The importance of floor prep cannot be understated. This is something that many flooring stores prefer to gloss over because it adds cost to a job. However this is a cost that must be calculated into your flooring project. I have never had a subfloor that did not need some kind of prep. At a minimum this means cleaning, scraping, removing old drywall mud, paint, staples, etc. A meticulous attitude in regards to preparing that subfloor is essential, or the finished floor will be compromised. But there are more critical things to look for in a subfloor.

The most important element is making sure high and low spots are addressed and remedied. On a concrete slab, gentle highs or lows may not be noticeable. However more prominent bumps or ridges in the concrete are not uncommon. If we are installing a vinyl plank floor – a product with some flexibility that will conform to the subfloor, those ridges will show right through the floor. Furthermore they will put stress on the joints of planks which over time may break or separate. High spots in concrete can ground down with a diamond blade grinder – this is something we are always prepared to do. Low spots in concrete can be filled with a floor leveler. Typically expansion cuts or joints in concrete slabs allow the slab to lift or peak, causing the worst highs, so we will always look for this.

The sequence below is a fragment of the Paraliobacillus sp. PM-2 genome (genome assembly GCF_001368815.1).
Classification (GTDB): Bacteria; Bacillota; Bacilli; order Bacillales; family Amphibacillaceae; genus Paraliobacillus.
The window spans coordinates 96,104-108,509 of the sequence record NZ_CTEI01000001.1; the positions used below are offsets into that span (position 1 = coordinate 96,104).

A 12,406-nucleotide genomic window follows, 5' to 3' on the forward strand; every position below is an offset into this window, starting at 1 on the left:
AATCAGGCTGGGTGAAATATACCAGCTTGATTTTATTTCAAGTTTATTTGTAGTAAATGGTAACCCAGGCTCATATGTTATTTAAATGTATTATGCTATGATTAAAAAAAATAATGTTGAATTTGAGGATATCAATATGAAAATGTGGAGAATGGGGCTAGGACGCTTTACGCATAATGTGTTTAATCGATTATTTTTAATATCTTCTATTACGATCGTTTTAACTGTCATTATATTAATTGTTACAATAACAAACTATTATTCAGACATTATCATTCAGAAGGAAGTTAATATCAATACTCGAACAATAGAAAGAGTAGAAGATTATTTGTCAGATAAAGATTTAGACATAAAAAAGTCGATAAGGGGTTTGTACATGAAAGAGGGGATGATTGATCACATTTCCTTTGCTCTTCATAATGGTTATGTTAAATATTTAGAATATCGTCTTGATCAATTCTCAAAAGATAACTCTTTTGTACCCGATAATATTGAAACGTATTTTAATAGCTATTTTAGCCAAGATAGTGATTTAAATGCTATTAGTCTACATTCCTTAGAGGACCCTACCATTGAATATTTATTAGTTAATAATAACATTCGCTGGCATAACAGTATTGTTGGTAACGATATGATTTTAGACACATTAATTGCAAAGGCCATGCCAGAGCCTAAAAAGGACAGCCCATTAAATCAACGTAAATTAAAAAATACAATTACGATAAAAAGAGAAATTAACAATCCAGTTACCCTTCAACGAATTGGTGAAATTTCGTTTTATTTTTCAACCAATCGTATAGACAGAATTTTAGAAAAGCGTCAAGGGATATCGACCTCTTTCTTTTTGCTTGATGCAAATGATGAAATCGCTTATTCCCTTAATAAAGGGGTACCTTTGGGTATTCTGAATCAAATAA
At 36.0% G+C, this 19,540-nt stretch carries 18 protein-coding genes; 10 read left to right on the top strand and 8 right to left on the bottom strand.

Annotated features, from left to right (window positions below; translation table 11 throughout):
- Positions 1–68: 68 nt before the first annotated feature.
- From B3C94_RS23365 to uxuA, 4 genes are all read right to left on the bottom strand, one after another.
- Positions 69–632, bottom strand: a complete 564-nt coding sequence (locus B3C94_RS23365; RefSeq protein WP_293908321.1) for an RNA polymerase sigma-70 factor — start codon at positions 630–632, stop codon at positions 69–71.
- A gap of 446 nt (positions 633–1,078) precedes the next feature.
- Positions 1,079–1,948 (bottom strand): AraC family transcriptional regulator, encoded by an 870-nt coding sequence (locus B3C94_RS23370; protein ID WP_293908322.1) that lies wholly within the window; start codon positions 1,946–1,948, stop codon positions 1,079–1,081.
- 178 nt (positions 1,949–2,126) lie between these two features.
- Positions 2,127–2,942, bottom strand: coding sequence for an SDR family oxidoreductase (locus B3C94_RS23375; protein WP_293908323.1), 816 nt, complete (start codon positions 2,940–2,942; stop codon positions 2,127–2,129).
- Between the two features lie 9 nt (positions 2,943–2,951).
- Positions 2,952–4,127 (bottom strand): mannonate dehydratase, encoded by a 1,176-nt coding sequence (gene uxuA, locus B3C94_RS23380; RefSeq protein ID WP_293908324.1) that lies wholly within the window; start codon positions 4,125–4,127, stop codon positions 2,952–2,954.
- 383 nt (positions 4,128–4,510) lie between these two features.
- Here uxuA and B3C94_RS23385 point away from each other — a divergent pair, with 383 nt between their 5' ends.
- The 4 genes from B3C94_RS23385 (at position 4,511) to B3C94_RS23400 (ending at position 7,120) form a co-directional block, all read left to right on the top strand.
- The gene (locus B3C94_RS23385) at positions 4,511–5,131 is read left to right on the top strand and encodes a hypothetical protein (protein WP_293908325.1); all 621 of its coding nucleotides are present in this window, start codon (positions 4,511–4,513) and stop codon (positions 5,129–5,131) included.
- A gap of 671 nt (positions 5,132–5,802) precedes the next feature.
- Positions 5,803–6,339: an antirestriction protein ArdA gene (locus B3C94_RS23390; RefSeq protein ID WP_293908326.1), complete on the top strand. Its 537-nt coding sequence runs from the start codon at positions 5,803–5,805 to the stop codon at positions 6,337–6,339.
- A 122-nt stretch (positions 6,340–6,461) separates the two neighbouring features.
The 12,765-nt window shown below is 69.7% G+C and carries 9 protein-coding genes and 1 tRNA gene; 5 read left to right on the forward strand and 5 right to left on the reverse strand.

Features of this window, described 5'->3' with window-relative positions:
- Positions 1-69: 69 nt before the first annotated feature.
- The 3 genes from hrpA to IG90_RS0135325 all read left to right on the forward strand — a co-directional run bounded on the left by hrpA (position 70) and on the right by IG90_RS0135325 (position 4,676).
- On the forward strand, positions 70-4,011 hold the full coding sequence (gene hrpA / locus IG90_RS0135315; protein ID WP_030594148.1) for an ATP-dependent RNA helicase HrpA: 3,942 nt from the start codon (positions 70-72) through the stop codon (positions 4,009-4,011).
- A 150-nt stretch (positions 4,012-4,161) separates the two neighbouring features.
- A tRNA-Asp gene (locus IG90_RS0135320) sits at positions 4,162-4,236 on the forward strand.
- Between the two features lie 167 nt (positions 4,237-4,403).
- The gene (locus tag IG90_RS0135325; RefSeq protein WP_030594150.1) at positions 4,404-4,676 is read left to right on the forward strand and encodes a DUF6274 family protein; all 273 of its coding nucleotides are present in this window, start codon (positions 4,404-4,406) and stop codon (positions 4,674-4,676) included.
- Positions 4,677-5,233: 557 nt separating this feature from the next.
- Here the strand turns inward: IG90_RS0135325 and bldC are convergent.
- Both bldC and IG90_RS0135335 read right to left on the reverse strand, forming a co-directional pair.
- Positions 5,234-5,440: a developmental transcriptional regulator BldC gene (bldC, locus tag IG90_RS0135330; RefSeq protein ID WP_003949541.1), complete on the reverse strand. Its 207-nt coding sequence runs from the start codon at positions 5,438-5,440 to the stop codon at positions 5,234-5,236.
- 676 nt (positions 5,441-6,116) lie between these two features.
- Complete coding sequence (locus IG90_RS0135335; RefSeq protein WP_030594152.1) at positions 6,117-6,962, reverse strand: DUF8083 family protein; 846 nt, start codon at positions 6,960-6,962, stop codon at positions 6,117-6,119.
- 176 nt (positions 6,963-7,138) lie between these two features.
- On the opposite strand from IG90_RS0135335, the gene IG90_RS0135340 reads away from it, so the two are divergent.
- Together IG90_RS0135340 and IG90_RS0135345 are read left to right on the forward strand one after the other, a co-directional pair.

In wood subfloors the same “peaking” or ridges occur between 4 x 8 panels of OSB or plywood. The proper way to install subfloor panels is with 1/8 inch expansion space between them. However this is rarely done. When the panels are butted together there is nowhere for the material to go when it expands, so it tends to push up at the seams. It is also common for subfloors to get wet from rains when a house is being built, before the roof is on and the house dryed in. Rarely are wood subfloors perfectly smooth or flat, and most are built with carpet in mind, which hides almost all imperfections. However for wood or hard surface floors those issues must be addressed. Typically this means going over the subfloor with a level and then sanding down the ridges and peaks in the panels.

The most important element is making sure high and low spots are addressed and remedied. On a concrete slab, gentle highs or lows may not be noticeable. However more prominent bumps or ridges in the concrete are not uncommon. If we are installing a vinyl plank floor – a product with some flexibility that will conform to the subfloor, those ridges will show right through the floor. Furthermore they will put stress on the joints of planks which over time may break or separate. High spots in concrete can ground down with a diamond blade grinder – this is something we are always prepared to do. Low spots in concrete can be filled with a floor leveler. Typically expansion cuts or joints in concrete slabs allow the slab to lift or peak, causing the worst highs, so we will always look for this.

The importance of floor prep cannot be understated. This is something that many flooring stores prefer to gloss over because it adds cost to a job. However this is a cost that must be calculated into your flooring project. I have never had a subfloor that did not need some kind of prep. At a minimum this means cleaning, scraping, removing old drywall mud, paint, staples, etc. A meticulous attitude in regards to preparing that subfloor is essential, or the finished floor will be compromised. But there are more critical things to look for in a subfloor.